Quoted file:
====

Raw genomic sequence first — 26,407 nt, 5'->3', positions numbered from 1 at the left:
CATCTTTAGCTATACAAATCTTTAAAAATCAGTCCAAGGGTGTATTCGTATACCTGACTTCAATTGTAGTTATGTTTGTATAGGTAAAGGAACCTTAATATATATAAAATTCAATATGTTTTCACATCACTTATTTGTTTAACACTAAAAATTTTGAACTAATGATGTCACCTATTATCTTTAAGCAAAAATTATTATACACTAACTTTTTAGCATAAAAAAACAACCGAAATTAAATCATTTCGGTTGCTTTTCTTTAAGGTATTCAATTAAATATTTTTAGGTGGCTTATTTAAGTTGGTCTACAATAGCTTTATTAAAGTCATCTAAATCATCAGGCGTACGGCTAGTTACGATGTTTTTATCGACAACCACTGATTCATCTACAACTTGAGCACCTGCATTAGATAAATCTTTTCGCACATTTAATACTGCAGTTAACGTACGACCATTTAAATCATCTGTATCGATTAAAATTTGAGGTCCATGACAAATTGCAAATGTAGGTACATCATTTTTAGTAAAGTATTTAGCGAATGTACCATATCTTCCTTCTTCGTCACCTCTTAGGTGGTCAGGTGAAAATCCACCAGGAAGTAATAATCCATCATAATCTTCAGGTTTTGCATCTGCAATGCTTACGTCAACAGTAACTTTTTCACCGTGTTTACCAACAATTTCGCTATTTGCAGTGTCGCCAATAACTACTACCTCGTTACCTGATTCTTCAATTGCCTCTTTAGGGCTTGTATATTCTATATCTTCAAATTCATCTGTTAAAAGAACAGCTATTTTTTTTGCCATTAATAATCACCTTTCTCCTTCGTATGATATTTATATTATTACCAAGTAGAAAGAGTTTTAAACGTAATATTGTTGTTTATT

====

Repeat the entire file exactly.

Raw genomic sequence first — 26,407 nt, 5'->3', positions numbered from 1 at the left:
CATCTTTAGCTATACAAATCTTTAAAAATCAGTCCAAGGGTGTATTCGTATACCTGACTTCAATTGTAGTTATGTTTGTATAGGTAAAGGAACCTTAATATATATAAAATTCAATATGTTTTCACATCACTTATTTGTTTAACACTAAAAATTTTGAACTAATGATGTCACCTATTATCTTTAAGCAAAAATTATTATACACTAACTTTTTAGCATAAAAAAACAACCGAAATTAAATCATTTCGGTTGCTTTTCTTTAAGGTATTCAATTAAATATTTTTAGGTGGCTTATTTAAGTTGGTCTACAATAGCTTTATTAAAGTCATCTAAATCATCAGGCGTACGGCTAGTTACGATGTTTTTATCGACAACCACTGATTCATCTACAACTTGAGCACCTGCATTAGATAAATCTTTTCGCACATTTAATACTGCAGTTAACGTACGACCATTTAAATCATCTGTATCGATTAAAATTTGAGGTCCATGACAAATTGCAAATGTAGGTACATCATTTTTAGTAAAGTATTTAGCGAATGTACCATATCTTCCTTCTTCGTCACCTCTTAGGTGGTCAGGTGAAAATCCACCAGGAAGTAATAATCCATCATAATCTTCAGGTTTTGCATCTGCAATGCTTACGTCAACAGTAACTTTTTCACCGTGTTTACCAACAATTTCGCTATTTGCAGTGTCGCCAATAACTACTACCTCGTTACCTGATTCTTCAATTGCCTCTTTAGGGCTTGTATATTCTATATCTTCAAATTCATCTGTTAAAAGAACAGCTATTTTTTTTGCCATTAATAATCACCTTTCTCCTTCGTATGATATTTATATTATTACCAAGTAGAAAGAGTTTTAAACGTAATATTGTTGTTTATT